A couple of years ago I was tasked with getting a shot of grape stomping for a local food magazine, Edible Ozarkansas, who were doing a story on the history of local wine production in Arkansas. Right away, images of Lucy and Ethel of "I Love Lucy" stomping grapes in the giant barrel came scrolling through my mind. Challenge accepted.
When they are out at night, wanting to shoot some astrophotography, the trickiest thing photographers usually worry about is getting enough light to highlight the nightscape for it come out well-exposed in a shot. Some make use of the available light, some wait for the full moon, and some get creative with torch or car lights. But Paul Heran and Ryland West came up with yet another ingenious method to light up their landscapes: drone lighting.
The beauty of studio shooting is that you have absolute control over every aspect of your final image. From makeup, to the general lack of ambient light to deal with, to the subject in front of your camera, everything is up to you. This can bring some challenges _ namely, you as the photographer are also the director of the entire shoot. If something isn't going right, it's your responsibility to fix it. I apply this to everything in life, but it's especially relevant in assembling a successful shoot. Remember the six Ps of life: proper planning prevents piss-poor performance.
Last week I wrote a post detailing my frustration with getting airline agents to check my bags under the "media rate" that I am entitled to as a photographer or "film making crew." I decided to print my own media pass so that this will never be an issue again and today they arrived.
Along with drone technology and the advancement of user-modified drones, another thing that has also been evolving is LED technology and the way people use it. In this four-minute video, you will see a good example of the combination of these two technologies, as Stratus Productions mounted a 1000-watt LED light to a Freefly Systems Alta 8 drone.
For a long time as a photographer, I did not have access to a studio nor did I have the necessary lights to help create a studio setup indoors. And let’s not talk about renting studios! So, in absence of a studio, I came up with one easy way to create the studio feel, which you will find is pretty cheap.
The original Game Boy is one of the most iconic gaming systems of all time and as such, continues to inspire the internet to utilize both its aesthetic and its hardware in new and creative ways. There's just something about it, the weight, the feel of the buttons, watching the Nintendo logo scroll down that screen when you first boot up a game, that can't quite be described if you weren't able to experience it as a kid. That same nostalgia is what led Gautier Hattenberger to give his old Game Boy a breath of fresh air.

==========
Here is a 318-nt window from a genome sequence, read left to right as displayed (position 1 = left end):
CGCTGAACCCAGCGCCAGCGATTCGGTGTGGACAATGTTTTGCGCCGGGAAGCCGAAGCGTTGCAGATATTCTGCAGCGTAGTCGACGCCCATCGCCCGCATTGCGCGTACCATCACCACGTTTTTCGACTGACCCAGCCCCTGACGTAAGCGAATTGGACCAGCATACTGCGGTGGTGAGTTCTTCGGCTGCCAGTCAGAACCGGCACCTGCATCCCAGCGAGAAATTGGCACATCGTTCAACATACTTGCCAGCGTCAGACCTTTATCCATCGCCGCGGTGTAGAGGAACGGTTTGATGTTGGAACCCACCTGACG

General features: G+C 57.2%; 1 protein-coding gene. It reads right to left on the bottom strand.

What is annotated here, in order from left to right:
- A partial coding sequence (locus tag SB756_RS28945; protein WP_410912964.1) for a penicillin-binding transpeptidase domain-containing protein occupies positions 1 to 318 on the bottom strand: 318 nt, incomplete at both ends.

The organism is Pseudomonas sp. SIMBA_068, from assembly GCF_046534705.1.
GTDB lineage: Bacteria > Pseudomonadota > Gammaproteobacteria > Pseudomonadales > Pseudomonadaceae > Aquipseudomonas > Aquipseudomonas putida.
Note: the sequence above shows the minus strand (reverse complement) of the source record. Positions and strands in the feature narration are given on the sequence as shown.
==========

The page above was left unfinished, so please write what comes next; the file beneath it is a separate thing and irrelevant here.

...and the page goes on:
Most photographers have a tripod laying around, but tripods and overhead shots don't always mix well. If you've ever tried taking an overhead shot with a tripod, odds are you have had the legs get in the way. One way to get around this problem is to use an overhead camera jib, and YouTuber Energy Researcher has crafted a great DIY version that works well and is extremely budget friendly.
This low-tech alternative to digital photography can produce stunning art. Last year, I've recovered five out of ten “cameras." Some are found by others and stolen, others are simply blown off by a passing storm. Yet others are removed by bomb squads... I'm sharing these pictures with you, which are scanned negatives of black and white photographic paper. The brightest parts are the sun's streaks, burnt and etched in the paper - along with bubbles, rips and sand that texturize the images in bizarre ways.
As photographers, we have a never-ending, ever-perpetuating growth of photos piling up on our hard drives. Inevitably, whether that work is professional or personal, our photos end up taking space on cloud storage accounts that we keep upgrading whenever we reach the limit. But what if you could cut the size of these files in half without losing any visible quality? You could save a lot of headache, not to mention, money.
Nick Carver is no stranger to going big. Not only does she shoot big negatives on big cameras, but he's immensely passionate about printing and framing and making sure work both fills and compliments a space. In this video he goes through the process of scanning a panoramic 6x17 Portra 160 film negative, sizing up a space on the wall for the final 6-foot print, and even building a custom frame for it.